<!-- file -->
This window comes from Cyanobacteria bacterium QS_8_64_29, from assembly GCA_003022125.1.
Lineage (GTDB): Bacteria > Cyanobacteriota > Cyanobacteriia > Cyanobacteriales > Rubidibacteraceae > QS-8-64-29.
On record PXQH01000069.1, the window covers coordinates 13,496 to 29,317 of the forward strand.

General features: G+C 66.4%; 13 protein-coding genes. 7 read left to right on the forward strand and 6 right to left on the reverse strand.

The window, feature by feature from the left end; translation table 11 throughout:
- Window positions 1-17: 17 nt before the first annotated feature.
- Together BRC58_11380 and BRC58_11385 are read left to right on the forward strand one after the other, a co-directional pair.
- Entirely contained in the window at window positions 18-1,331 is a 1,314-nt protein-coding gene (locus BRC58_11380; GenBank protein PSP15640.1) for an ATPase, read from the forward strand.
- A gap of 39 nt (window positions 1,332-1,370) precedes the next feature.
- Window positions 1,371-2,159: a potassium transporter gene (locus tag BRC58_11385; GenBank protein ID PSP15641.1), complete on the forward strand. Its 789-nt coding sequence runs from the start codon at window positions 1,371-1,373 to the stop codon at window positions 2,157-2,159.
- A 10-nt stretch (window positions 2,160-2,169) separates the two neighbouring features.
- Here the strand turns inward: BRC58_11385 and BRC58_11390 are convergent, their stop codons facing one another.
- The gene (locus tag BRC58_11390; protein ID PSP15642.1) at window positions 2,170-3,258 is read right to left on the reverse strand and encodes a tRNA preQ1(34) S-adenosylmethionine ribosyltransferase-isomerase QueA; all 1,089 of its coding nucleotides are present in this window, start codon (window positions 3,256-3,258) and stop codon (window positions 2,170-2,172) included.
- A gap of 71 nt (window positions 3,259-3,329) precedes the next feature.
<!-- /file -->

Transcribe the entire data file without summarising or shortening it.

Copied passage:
This window comes from Cyanobacteria bacterium QS_8_64_29, from assembly GCA_003022125.1.
Lineage (GTDB): Bacteria > Cyanobacteriota > Cyanobacteriia > Cyanobacteriales > Rubidibacteraceae > QS-8-64-29.
On record PXQH01000069.1, the window covers coordinates 13,496 to 29,317 of the forward strand.

General features: G+C 66.4%; 13 protein-coding genes. 7 read left to right on the forward strand and 6 right to left on the reverse strand.

The window, feature by feature from the left end; translation table 11 throughout:
- Window positions 1-17: 17 nt before the first annotated feature.
- Together BRC58_11380 and BRC58_11385 are read left to right on the forward strand one after the other, a co-directional pair.
- Entirely contained in the window at window positions 18-1,331 is a 1,314-nt protein-coding gene (locus BRC58_11380; GenBank protein PSP15640.1) for an ATPase, read from the forward strand.
- A gap of 39 nt (window positions 1,332-1,370) precedes the next feature.
- Window positions 1,371-2,159: a potassium transporter gene (locus tag BRC58_11385; GenBank protein ID PSP15641.1), complete on the forward strand. Its 789-nt coding sequence runs from the start codon at window positions 1,371-1,373 to the stop codon at window positions 2,157-2,159.
- A 10-nt stretch (window positions 2,160-2,169) separates the two neighbouring features.
- Here the strand turns inward: BRC58_11385 and BRC58_11390 are convergent, their stop codons facing one another.
- The gene (locus tag BRC58_11390; protein ID PSP15642.1) at window positions 2,170-3,258 is read right to left on the reverse strand and encodes a tRNA preQ1(34) S-adenosylmethionine ribosyltransferase-isomerase QueA; all 1,089 of its coding nucleotides are present in this window, start codon (window positions 3,256-3,258) and stop codon (window positions 2,170-2,172) included.
- A gap of 71 nt (window positions 3,259-3,329) precedes the next feature.